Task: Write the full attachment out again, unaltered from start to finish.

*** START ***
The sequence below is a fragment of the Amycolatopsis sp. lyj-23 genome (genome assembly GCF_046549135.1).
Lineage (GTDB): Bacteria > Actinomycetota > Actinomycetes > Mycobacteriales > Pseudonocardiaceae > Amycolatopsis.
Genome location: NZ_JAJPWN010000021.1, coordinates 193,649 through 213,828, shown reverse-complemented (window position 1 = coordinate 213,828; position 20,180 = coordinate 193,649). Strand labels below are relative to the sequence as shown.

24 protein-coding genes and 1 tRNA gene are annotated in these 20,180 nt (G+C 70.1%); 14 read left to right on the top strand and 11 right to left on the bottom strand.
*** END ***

The sequence below is a fragment of the Amycolatopsis sp. lyj-23 genome (genome assembly GCF_046549135.1).
Lineage (GTDB): Bacteria > Actinomycetota > Actinomycetes > Mycobacteriales > Pseudonocardiaceae > Amycolatopsis.
Genome location: NZ_JAJPWN010000021.1, coordinates 193,649 through 213,828, shown reverse-complemented (window position 1 = coordinate 213,828; position 20,180 = coordinate 193,649). Strand labels below are relative to the sequence as shown.

24 protein-coding genes and 1 tRNA gene are annotated in these 20,180 nt (G+C 70.1%); 14 read left to right on the top strand and 11 right to left on the bottom strand.